How would your best friend describe you?

That’s a good one. She’d describe me as elegant, smart, kind, compassionate, a great listener and stubborn as hell.

You have been blessed with much success. In your opinion, what are the top three qualities that you possess that have helped you accomplish so much?

Tenacity, not giving up, not matter what outside circumstances might suggest. In that sense being stubborn has served me well.

A great work ethic, going the extra mile, always.

Listening to understand where others are coming from.

I’ve always been a good listener and it’s an essential skill in the work that I do today.

Let’s now shift to the main part of our discussion about ‘Second Chapters’. Can you tell our readers about your career experience before your Second Chapter?

I was a marketing executive at a big Hollywood movie studio. My job was to develop international marketing campaigns for the Home Entertainment release of blockbuster feature films like Spider-man®, Terminator Salvation, The Girl with the Dragon Tattoo, Django Unchained and hit television series like Breaking Bad, Better Call Saul and Outlander. I did that for fifteen years. I got to meet amazing people and worked with incredibly talented and creative colleagues from all over the globe. It was a lot of fun until the carpet literally got ripped out from under me when my husband announced that he wanted to separate.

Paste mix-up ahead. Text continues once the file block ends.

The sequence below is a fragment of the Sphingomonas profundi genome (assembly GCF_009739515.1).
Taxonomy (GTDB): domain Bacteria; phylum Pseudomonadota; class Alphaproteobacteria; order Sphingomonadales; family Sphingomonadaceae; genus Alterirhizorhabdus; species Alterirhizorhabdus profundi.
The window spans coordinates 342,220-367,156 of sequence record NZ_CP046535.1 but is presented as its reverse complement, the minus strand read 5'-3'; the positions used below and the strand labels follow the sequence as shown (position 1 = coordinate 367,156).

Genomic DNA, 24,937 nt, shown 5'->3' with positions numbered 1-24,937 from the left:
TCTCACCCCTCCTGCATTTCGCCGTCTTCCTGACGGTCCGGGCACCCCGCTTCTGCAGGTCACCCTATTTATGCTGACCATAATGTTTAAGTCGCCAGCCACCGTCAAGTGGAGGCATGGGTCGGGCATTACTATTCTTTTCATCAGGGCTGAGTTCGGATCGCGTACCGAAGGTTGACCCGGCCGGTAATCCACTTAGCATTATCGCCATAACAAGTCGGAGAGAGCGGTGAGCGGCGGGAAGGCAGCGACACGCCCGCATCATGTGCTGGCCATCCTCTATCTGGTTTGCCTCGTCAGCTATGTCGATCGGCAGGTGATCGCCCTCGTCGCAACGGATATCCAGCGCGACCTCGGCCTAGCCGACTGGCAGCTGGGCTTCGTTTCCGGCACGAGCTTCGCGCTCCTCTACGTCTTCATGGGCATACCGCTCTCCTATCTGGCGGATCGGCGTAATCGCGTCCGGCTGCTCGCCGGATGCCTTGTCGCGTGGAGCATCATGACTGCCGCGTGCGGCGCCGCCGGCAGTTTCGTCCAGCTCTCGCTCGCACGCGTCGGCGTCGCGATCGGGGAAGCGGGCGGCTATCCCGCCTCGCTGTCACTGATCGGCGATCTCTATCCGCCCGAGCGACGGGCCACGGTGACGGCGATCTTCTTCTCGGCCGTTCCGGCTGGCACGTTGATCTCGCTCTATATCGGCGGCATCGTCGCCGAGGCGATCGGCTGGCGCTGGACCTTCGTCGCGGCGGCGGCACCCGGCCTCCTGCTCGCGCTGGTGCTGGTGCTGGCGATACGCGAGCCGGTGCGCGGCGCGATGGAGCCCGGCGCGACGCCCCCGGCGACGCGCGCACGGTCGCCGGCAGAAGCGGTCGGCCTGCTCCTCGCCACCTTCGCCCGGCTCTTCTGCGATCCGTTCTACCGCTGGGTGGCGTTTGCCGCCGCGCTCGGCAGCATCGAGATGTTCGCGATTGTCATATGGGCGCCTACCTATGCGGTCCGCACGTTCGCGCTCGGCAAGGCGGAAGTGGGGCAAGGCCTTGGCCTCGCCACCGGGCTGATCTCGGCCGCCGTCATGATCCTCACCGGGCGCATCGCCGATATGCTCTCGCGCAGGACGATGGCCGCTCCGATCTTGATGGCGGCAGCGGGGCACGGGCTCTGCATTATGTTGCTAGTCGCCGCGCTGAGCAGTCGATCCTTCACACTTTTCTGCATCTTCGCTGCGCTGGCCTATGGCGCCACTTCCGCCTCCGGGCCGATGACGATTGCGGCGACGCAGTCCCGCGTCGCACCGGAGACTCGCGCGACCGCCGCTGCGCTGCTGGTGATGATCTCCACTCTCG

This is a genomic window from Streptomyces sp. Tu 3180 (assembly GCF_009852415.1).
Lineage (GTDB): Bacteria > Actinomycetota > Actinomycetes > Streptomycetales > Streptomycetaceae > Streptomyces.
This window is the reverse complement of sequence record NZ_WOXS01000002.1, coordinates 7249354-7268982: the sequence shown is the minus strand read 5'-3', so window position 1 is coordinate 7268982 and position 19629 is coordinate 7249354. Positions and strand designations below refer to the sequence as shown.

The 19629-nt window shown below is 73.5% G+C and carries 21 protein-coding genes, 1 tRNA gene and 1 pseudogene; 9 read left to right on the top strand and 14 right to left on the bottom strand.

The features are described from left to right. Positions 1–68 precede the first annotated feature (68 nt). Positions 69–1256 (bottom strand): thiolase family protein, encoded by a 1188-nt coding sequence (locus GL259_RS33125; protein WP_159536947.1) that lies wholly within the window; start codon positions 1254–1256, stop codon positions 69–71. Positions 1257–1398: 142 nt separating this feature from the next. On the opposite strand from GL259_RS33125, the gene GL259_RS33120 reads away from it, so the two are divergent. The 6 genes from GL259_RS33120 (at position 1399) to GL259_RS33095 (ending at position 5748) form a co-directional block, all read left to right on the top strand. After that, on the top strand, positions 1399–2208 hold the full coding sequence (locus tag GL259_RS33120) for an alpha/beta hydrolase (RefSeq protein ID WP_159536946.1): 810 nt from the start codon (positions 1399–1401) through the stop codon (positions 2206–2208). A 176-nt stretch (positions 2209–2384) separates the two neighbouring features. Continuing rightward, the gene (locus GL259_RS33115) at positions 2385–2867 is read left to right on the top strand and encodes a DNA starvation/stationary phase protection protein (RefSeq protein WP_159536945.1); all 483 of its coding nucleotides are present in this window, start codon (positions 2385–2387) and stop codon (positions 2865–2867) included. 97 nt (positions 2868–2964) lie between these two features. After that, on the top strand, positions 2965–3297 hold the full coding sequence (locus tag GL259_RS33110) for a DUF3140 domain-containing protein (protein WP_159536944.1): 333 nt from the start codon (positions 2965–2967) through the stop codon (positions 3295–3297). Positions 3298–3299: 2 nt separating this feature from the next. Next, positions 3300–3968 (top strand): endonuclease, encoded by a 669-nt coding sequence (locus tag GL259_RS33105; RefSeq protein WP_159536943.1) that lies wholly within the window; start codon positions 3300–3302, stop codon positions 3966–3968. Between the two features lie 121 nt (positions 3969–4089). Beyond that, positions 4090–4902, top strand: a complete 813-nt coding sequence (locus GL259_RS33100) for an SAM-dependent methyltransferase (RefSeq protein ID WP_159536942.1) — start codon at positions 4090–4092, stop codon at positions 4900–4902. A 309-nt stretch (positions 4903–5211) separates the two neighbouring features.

And how did you “reinvent yourself” in your Second Chapter?

In the wake of my divorce. I had lost my footing. My world went upside down. For weeks I popped a tranquilizer with my morning coffee to be able to keep it together at work. When the fog finally cleared, I took a short sabbatical to do yoga teacher training in Mexico and one morning coming out of a meditation I had a deeply transformational experience. With my eyes open, I heard a voice say to me Simona, you have to move here. I remember in that moment I said yes in my mind and I could feel the alignment of this decision in my body. Then the next thought that popped into my head was How is this every going to happen? Enter the Universe: It always brings us what we need when we need it. There were five of us in the training and one woman was a life coach. At the time I had no idea what a life coach did… and after we started talking, I began to work with her. She opened the first door where I got a glimpse of how I could make this vision my reality. This ultimately led me to doing what I’m doing today: Being a mindset mentor and business strategist for entrepreneurs, creatives and corporate leaders.